An amalgam tattoo is an area of discoloration in the mouth caused by the migration of particles of dental amalgam which become embedded under the oral membranes, causing a patch of gray, black, or blue to appear. Amalgam tattoos are very common in people who have fillings and crowns, and they are not a cause for concern, unless people are bothered by their appearance. However, some oral cancers can look like amalgam tattoos in their early stages, so it is important to confirm that a dark patch is indeed an amalgam tattoo, and not something more sinister.
Most commonly, amalgam tattoos form during dental procedures, in which flecks of amalgam may be accidentally chipped off and embedded in the gums, cheeks, roof of the mouth, or tongue. Dentists can reduce the risk of this by using protective dams in the mouth for procedures. It is also possible for a filling or crown to rub off on the surrounding tissue, causing a dark blotch to appear on the membranes of the mouth. Usually, the patch of color is small and isolated.
Many people with these marks are unaware that they have them. An amalgam tattoo may be identified by a dentist during a routine checkup, or spotted by a sharp-eyed friend or doctor. When a dark patch does appear in someone's mouth, a dentist will usually review the patient's dental history and take x-rays to confirm that the spot is an amalgam tattoo. Flecks of metal in the x-ray and a history of filled teeth or crowns usually verify the diagnosis, although it is also possible to take a biopsy for study.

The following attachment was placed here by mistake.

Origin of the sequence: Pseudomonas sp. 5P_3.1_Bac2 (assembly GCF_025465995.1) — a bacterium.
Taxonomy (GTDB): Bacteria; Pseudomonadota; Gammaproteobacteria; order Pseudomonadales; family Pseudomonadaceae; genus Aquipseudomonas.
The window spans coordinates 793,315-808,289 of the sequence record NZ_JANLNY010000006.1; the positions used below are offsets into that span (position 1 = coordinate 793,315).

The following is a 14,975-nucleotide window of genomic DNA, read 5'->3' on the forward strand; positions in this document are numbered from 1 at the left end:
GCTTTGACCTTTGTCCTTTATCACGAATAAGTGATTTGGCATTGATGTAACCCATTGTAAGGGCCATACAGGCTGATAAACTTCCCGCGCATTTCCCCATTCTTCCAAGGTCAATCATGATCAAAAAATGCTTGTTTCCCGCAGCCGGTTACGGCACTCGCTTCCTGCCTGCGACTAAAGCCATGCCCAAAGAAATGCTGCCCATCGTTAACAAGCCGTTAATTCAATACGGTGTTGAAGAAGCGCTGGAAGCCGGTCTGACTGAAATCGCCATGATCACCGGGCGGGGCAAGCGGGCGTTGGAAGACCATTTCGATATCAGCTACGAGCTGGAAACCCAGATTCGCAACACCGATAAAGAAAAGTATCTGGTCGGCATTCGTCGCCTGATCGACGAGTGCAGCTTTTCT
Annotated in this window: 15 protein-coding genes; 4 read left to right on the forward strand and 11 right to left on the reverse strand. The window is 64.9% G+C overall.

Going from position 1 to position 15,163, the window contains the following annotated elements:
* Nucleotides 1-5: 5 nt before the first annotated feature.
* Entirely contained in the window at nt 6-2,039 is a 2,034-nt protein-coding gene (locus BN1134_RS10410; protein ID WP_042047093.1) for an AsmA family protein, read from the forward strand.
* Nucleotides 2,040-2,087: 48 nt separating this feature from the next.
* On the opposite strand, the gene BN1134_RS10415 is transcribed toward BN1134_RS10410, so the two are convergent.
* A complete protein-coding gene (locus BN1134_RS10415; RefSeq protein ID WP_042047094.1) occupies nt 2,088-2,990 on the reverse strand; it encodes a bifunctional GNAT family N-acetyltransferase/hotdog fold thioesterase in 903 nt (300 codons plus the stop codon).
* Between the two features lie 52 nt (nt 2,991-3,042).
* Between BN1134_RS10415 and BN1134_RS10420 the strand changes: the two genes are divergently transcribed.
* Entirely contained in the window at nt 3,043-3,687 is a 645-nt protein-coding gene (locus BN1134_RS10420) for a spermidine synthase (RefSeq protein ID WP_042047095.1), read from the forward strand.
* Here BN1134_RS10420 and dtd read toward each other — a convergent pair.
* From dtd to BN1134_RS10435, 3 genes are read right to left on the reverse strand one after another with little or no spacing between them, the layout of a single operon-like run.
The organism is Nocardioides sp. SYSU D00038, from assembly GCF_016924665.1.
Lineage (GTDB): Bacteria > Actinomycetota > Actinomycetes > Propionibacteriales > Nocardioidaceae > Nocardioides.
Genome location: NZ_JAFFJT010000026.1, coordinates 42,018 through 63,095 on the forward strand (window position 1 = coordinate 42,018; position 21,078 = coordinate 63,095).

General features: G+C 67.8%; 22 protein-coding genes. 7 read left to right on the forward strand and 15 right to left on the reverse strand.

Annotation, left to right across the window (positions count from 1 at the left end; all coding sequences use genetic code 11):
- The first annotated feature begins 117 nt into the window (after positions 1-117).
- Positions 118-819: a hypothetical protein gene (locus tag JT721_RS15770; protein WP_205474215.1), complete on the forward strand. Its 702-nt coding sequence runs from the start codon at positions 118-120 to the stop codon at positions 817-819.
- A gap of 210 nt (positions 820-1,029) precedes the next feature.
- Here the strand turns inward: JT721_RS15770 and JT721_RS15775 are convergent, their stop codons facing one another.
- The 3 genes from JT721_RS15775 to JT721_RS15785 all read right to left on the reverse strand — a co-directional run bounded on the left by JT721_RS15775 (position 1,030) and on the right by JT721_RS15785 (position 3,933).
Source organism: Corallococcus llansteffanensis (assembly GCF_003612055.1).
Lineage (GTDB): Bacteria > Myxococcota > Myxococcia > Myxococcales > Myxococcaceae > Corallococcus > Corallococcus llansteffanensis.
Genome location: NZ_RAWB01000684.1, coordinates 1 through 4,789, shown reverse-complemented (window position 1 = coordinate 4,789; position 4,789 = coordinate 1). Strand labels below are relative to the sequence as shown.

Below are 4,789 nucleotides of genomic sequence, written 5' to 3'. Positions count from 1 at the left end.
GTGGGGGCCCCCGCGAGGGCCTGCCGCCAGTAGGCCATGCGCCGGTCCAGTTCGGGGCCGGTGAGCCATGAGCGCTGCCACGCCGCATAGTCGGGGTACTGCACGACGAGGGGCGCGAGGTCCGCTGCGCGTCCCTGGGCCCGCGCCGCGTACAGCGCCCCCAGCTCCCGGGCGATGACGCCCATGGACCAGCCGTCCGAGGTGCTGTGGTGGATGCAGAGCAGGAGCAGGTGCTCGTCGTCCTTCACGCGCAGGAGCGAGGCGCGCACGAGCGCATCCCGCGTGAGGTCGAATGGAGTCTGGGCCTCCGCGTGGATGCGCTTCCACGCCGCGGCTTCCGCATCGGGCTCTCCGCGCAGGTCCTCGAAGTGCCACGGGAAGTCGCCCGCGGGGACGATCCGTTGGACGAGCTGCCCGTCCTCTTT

If an amalgam tattoo grows, changes shape, or becomes very tender to the touch, it may be a sign of oral cancer or another dental problem. People should keep an eye on their amalgam tattoos, and they should discuss any changes which occur with a dentist. Catching the signs of a more serious problem early increase the probability of resolving the problem painlessly and quickly. Treatment for dental problems should never be delayed, as the problem will only get more complex and more challenging to treat with time.
Some people are bothered by irregular mouth pigmentation, especially if it appears around the lips. A minor surgery can be used to remove the discolored area of the mouth. A dentist may also recommend replacing an older filling or crown to reduce the amount of free-floating dental amalgam in the mouth so that the discoloration does not recur.